From Wikipedia, the free encyclopedia - View original article
A disposition is a habit, a preparation, a state of readiness, or a tendency to act in a specified way.
The terms dispositional belief and occurrent belief refer, in the former case, to a belief that is held in the mind but not currently being considered, and in the latter case, to a belief that is currently being considered by the mind.
In Bourdieu's theory of fields dispositions are the natural tendencies of each individual to take on a certain position in any field. There is no strict determinism through one's dispositions. In fact, the habitus is the choice of positions according to one's dispositions. However, in retrospect a space of possibles can always be observed.
A disposition is not a process or event in some duration in time, but rather the state, preparation, or tendency of a structure "in waiting". In the field of possibilities its actual triggering has a statistical value.
In contemporary analytic philosophy, dispositions have been suggested as having an important role in understanding laws of nature. Dispositionalism is the idea that the dispositions of objects (for instance, the disposition for a wine glass to break if dropped on a hard floor) are a specific and ontologically important set of properties (either universals or tropes) that objects have.
Philosophers who subscribe to this theory include Sydney Shoemaker, Stephen Mumford, Alexander Bird, George Molnar, Brian Ellis, C.B. Martin and John Heil. Dispositionalism is offered as an alternative to other accounts of laws of nature including neo-Humean regularity theories and relations-between-universals theory of David Malet Armstrong, Fred Dretske, and Michael Tooley.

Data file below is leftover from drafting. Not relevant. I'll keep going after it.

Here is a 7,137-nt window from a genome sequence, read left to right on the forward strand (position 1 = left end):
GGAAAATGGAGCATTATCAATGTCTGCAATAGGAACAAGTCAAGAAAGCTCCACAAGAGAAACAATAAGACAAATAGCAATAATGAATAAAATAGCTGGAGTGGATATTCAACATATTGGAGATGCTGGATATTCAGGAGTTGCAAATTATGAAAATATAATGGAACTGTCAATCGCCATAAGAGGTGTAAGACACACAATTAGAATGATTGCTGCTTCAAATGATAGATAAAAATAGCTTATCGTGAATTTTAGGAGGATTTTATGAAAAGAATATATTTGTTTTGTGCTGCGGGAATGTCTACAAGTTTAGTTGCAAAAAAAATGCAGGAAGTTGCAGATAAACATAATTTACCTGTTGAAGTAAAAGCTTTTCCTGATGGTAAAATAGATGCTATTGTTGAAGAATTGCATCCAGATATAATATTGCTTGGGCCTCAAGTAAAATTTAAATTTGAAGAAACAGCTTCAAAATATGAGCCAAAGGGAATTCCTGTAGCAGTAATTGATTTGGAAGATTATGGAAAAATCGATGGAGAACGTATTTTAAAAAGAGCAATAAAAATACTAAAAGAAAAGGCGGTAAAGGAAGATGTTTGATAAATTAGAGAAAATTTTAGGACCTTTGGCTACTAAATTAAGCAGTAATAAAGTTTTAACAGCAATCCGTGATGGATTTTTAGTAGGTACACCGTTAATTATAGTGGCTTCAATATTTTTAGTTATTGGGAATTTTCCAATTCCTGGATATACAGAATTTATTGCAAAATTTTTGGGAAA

|This section may require cleanup to meet Wikipedia's quality standards. The specific problem is: un-wikified copied and pasted text. (October 2013)|
IN LAW: Blacks law 4th edition DISPOSITION. In Scotch law. A deed of alienation by which a right to property is conveyed.Bell. An attitude ; a willingness. In re Schaefer's Estate, 207 Wis. 404, 241 N.W. 382, 386. The parting with, alienation of, or giving up property. Long v. Commissioner of Intf:rnal Revenue,C.C.A., 96 F.2d 270, 271 ; Ashwander v. Tennessee Valley Authority, Ala., 56 S.Ct. 466, 479,297 U.S. 288, 80 L.Ed. 688. A destruction of property. Pioneer Cooperage Co. v. Commissioner of Internal Revenue, C.C.A., 53 F.2d
|Look up disposition in Wiktionary, the free dictionary.|
|This philosophy-related article is a stub. You can help Wikipedia by expanding it.|